Mandatory Reporting Standards for the Extractive Sector - Updates


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The Extractive Sector Transparency Measures Act (“the Act”) received Royal Assent on and was brought into force on . The Act delivers on Canada’s 2013 G8 commitment to contribute to global efforts against corruption in the extractives sector. The Act requires businesses involved in the exploration or extraction of oil, gas, or minerals to publicly report each year on specific types of payments made to all levels of government, in Canada and abroad.

Natural Resources Canada has developed implementation tools for the ESTMA, in consultation with industry, civil society organizations, as well as Aboriginal experts, and provinces.  These tools are now available for public comment until . The tools can be accessed on the Natural Resources Canada Extractive Sector Transparency Measures Act page.

On , Minister Rickford announced the coming into force of the Extractive Sector Transparency Measures Act.

News Release: Harper Government Delivers on Commitment to Enhance Transparency of Extractive Industry

Backgrounder: Extractive Sector Transparency Measures Act

Summary of the Regional Aboriginal Roundtable Discussions on the Extractive Sector Transparency Measures Act (ESTMA)


Natural Resources Canada on behalf of the Government of Canada held 13 regional Aboriginal roundtable discussions on the Extractive Sector Transparency Measures Act (ESTMA) in (in Ottawa, Toronto, Thunder Bay, Yellowknife, Fort McMurray, Edmonton, Saskatoon, Montreal, Halifax, Winnipeg, Whitehorse, Prince George and Vancouver). The ESTMA will require extractive entities subject to Canadian law and engaged in the commercial development of minerals, oil, or natural gas to report certain payments made to all levels of governments domestically and abroad.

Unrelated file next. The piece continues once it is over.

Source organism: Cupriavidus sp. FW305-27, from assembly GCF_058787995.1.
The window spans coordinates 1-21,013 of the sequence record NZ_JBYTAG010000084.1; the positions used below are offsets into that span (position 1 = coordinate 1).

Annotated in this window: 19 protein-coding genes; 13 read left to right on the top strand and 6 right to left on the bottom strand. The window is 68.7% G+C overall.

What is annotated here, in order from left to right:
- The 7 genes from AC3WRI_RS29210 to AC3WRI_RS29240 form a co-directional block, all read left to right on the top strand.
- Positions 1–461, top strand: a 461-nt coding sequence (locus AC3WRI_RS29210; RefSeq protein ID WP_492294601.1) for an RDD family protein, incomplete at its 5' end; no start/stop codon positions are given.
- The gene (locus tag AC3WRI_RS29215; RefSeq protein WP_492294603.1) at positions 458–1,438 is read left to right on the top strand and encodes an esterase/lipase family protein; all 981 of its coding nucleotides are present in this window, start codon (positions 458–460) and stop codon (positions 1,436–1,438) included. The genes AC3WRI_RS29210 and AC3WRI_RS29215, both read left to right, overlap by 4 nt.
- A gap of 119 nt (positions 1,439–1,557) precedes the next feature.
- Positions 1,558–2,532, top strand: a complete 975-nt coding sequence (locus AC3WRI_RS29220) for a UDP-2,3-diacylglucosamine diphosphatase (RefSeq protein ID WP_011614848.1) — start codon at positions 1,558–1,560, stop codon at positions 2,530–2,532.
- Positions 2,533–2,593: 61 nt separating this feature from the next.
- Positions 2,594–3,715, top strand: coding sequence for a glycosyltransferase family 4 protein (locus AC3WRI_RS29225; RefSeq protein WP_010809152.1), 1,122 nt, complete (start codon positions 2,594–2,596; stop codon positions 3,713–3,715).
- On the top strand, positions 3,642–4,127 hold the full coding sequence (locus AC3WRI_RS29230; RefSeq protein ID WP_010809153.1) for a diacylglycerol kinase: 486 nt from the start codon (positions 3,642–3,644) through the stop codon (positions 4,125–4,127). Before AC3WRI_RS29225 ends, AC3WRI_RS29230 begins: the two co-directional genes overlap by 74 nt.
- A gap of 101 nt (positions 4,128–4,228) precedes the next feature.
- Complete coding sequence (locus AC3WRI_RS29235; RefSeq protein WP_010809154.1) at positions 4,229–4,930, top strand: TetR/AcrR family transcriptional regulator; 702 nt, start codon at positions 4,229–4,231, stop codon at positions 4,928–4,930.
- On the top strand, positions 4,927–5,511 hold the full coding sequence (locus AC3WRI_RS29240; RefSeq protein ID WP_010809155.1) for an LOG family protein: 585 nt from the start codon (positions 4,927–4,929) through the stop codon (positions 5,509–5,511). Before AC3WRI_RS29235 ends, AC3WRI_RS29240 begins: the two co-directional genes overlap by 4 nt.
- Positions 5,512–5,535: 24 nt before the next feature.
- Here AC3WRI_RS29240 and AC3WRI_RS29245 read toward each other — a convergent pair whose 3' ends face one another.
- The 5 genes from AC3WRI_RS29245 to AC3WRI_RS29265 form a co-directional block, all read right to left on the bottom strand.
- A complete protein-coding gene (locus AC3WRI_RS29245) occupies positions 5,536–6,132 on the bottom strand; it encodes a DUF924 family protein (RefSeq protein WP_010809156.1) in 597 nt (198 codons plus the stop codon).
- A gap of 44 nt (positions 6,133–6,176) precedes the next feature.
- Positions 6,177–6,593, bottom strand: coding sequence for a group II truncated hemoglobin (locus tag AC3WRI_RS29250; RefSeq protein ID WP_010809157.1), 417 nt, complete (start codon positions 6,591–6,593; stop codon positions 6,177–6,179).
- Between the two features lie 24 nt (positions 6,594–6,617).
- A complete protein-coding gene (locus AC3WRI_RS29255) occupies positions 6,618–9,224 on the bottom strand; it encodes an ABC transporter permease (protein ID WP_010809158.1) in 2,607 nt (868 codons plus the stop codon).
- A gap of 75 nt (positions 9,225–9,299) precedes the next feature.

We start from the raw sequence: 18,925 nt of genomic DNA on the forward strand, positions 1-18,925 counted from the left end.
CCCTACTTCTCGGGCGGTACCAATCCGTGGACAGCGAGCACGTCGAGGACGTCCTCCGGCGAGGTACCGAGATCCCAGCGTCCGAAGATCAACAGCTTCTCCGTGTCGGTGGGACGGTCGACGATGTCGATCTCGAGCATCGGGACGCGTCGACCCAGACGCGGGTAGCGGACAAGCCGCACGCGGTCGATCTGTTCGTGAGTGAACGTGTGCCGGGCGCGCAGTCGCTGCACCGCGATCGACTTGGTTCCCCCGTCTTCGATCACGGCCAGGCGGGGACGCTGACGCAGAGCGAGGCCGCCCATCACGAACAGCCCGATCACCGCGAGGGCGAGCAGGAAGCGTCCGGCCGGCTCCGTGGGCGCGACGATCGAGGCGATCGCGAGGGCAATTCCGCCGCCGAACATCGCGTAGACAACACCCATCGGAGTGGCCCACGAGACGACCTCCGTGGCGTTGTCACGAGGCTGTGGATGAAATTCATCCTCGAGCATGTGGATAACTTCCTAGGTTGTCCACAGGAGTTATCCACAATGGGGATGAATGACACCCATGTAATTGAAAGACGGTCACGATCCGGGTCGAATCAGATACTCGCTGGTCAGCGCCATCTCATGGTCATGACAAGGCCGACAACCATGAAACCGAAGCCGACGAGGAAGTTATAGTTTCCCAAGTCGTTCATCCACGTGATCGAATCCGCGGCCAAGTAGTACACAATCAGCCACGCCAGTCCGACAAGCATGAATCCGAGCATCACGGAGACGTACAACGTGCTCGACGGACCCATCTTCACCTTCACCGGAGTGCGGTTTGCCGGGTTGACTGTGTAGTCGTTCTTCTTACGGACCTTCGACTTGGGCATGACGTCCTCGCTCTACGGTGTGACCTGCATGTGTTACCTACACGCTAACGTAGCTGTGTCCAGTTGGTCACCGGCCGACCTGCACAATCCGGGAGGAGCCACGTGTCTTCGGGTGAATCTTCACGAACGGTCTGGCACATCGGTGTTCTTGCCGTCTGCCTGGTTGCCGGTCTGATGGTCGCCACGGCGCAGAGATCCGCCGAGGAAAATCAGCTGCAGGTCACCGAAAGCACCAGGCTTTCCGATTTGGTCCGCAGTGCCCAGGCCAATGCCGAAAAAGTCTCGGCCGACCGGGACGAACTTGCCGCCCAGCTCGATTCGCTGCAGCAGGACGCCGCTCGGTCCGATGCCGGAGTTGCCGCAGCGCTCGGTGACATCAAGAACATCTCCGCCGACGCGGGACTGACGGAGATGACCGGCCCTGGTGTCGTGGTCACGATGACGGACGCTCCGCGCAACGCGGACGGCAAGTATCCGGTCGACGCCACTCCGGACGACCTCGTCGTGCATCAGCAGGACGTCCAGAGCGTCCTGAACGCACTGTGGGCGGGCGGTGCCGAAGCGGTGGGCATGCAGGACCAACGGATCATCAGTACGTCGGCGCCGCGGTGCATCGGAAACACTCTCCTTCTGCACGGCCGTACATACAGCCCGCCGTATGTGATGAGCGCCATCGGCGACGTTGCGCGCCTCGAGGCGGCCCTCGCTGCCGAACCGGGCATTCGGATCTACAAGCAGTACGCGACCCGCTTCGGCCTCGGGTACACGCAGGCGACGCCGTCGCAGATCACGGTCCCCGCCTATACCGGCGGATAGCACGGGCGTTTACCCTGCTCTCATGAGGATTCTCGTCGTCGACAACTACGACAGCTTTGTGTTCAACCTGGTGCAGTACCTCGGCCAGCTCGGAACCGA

The purpose of the roundtables was to:

  • clarify the reporting requirements being placed on extractive businesses;
  • discuss the relevance of the standards for Aboriginal governments / communities;
  • discuss concerns raised in earlier engagements; and,
  • gather further input regarding implementation.

In total 104 participants representing 83 Aboriginal governments/organizations attended the 13 roundtable sessions across Canada. The following summary is not meant to be an exhaustive accounting of all issues raised, rather it is meant to reflect key issues and concerns raised by all participants.


Generally, participants were not opposed to the ESTMA's objective of contributing to international efforts to deter corruption in the extractive sector. Many noted a perception that the Act unduly focuses on Aboriginal governments, though officials reaffirmed that this is not the case. The discussions primarily focused on providing clarity on various elements of the Act (e.g., definition of payees, the concept of control) and addressing questions of how the legislation may impact Aboriginal governments.

It was noted that as the Government of Canada proceeds with ESTMA implementation, it will be important to consider differences between Aboriginal governments across Canada. For example, the commitments made in Aboriginal treaties including settled land claims, numbered treaties, modern treaties and pre-confederation treaties, may affect how Aboriginal governments address their natural resources. It was recommended by participants that Aboriginal governments be involved in the development of the policies and implementation of the ESTMA. Some participants held the view that Aboriginal engagement was lacking during the development of the Act.